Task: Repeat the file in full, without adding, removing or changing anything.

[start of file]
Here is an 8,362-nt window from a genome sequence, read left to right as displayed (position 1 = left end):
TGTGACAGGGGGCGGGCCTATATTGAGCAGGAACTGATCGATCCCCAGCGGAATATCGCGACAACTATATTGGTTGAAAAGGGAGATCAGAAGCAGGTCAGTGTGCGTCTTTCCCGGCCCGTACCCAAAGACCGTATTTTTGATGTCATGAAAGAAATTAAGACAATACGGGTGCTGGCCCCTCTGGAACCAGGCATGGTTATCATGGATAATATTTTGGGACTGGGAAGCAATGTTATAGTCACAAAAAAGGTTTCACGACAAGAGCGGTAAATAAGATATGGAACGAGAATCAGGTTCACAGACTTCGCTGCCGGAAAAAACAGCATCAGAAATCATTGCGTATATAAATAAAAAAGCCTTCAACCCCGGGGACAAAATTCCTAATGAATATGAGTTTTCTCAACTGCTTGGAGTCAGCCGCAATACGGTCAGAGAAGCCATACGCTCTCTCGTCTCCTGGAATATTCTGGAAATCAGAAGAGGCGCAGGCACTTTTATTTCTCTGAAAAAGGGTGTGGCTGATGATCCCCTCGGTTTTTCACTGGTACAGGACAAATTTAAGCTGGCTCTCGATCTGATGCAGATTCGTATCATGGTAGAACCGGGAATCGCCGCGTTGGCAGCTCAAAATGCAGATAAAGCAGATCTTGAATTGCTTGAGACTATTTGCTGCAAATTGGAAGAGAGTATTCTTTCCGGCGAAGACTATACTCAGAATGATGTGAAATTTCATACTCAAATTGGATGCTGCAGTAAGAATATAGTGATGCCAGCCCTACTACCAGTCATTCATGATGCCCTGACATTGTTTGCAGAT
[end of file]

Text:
Here is an 8,362-nt window from a genome sequence, read left to right as displayed (position 1 = left end):
TGTGACAGGGGGCGGGCCTATATTGAGCAGGAACTGATCGATCCCCAGCGGAATATCGCGACAACTATATTGGTTGAAAAGGGAGATCAGAAGCAGGTCAGTGTGCGTCTTTCCCGGCCCGTACCCAAAGACCGTATTTTTGATGTCATGAAAGAAATTAAGACAATACGGGTGCTGGCCCCTCTGGAACCAGGCATGGTTATCATGGATAATATTTTGGGACTGGGAAGCAATGTTATAGTCACAAAAAAGGTTTCACGACAAGAGCGGTAAATAAGATATGGAACGAGAATCAGGTTCACAGACTTCGCTGCCGGAAAAAACAGCATCAGAAATCATTGCGTATATAAATAAAAAAGCCTTCAACCCCGGGGACAAAATTCCTAATGAATATGAGTTTTCTCAACTGCTTGGAGTCAGCCGCAATACGGTCAGAGAAGCCATACGCTCTCTCGTCTCCTGGAATATTCTGGAAATCAGAAGAGGCGCAGGCACTTTTATTTCTCTGAAAAAGGGTGTGGCTGATGATCCCCTCGGTTTTTCACTGGTACAGGACAAATTTAAGCTGGCTCTCGATCTGATGCAGATTCGTATCATGGTAGAACCGGGAATCGCCGCGTTGGCAGCTCAAAATGCAGATAAAGCAGATCTTGAATTGCTTGAGACTATTTGCTGCAAATTGGAAGAGAGTATTCTTTCCGGCGAAGACTATACTCAGAATGATGTGAAATTTCATACTCAAATTGGATGCTGCAGTAAGAATATAGTGATGCCAGCCCTACTACCAGTCATTCATGATGCCCTGACATTGTTTGCAGAT